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Barbie: Star Light Adventure (2016)

These stories put the choice in the hands of Barbie’s character. She may be reluctant to leave her home, and has to be convinced by a friend or family member, but ultimately she makes the decision to go off and become a hero. In the classic Barbie movies, the situation is a little different.

In the classic Barbie movies, the conflict is part of Barbie’s reality—she’s not going on an adventure to save others, but to save herself. She doesn’t have a choice whether to go on an adventure, because instead of being a story heralded to her by a talking dolphin, it’s already part of her life. Classic Barbie starts out as an indentured servant in Princess and the Pauper (2004), or literally locked in a tower in Rapunzel (2002). She has to further the plot in order to save herself or improve her life, with no option to remain a normal girl.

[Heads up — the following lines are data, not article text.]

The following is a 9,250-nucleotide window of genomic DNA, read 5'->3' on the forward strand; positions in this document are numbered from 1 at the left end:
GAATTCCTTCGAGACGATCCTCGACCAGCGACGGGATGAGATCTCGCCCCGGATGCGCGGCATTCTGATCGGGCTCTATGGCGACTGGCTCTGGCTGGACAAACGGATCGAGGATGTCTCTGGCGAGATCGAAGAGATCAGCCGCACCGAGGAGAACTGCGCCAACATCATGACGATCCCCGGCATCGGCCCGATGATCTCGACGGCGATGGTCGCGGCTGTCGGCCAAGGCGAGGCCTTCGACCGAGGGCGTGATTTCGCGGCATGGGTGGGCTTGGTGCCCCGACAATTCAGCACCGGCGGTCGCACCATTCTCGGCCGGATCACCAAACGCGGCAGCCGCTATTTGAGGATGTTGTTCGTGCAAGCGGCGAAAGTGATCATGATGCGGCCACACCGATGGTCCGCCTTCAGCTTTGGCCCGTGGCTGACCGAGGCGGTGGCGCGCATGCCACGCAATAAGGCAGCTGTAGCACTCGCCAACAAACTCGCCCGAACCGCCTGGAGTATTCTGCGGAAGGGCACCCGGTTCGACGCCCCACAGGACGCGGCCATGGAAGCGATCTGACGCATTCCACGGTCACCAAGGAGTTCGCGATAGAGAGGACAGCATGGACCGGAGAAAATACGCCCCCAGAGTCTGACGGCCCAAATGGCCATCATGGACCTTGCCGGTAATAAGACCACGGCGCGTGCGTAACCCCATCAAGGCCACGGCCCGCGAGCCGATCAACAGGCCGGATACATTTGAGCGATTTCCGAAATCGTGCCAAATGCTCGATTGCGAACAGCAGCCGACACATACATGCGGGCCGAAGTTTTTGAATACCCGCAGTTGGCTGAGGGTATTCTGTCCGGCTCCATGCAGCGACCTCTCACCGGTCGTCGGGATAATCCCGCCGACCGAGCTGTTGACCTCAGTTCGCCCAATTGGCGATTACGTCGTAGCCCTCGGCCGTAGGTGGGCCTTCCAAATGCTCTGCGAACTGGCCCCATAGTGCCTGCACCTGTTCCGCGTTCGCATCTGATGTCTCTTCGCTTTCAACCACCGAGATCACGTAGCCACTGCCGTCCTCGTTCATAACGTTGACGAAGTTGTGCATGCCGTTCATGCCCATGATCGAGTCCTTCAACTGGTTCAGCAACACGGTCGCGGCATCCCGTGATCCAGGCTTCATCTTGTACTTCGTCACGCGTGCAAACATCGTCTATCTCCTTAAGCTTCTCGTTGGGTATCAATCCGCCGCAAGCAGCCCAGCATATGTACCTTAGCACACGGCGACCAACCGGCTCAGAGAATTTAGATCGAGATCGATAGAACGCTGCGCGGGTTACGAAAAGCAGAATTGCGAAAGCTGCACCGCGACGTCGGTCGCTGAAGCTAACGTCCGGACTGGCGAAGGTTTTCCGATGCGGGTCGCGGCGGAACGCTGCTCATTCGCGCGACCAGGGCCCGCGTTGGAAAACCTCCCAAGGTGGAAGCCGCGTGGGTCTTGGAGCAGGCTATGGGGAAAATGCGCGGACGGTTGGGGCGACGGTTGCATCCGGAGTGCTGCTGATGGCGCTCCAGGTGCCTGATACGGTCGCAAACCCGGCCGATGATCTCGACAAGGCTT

Princess and the Pauper is an interesting case, because it was remade in 2012 as The Princess & the Pop Star and again in 2015 as Rock ’N Royals. (And, arguably, in 2018 as the unrelated Netflix original The Princess Switch, which could have been improved 500% by Barbie’s Martin Short villain-monologue via song, but I digress.) In the classic Pauper, the protagonists Erika and Anneliese are miserable in their lives, but carry out their responsibilities out of loyalty to their family, even if it means being treated like less than a person. They enact their switch as their last taste of freedom before Anneliese gets married to a king she’s never met, and Erika has to return to her life as an indentured servant. 

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Barbie as the Princess and the Pauper (2004)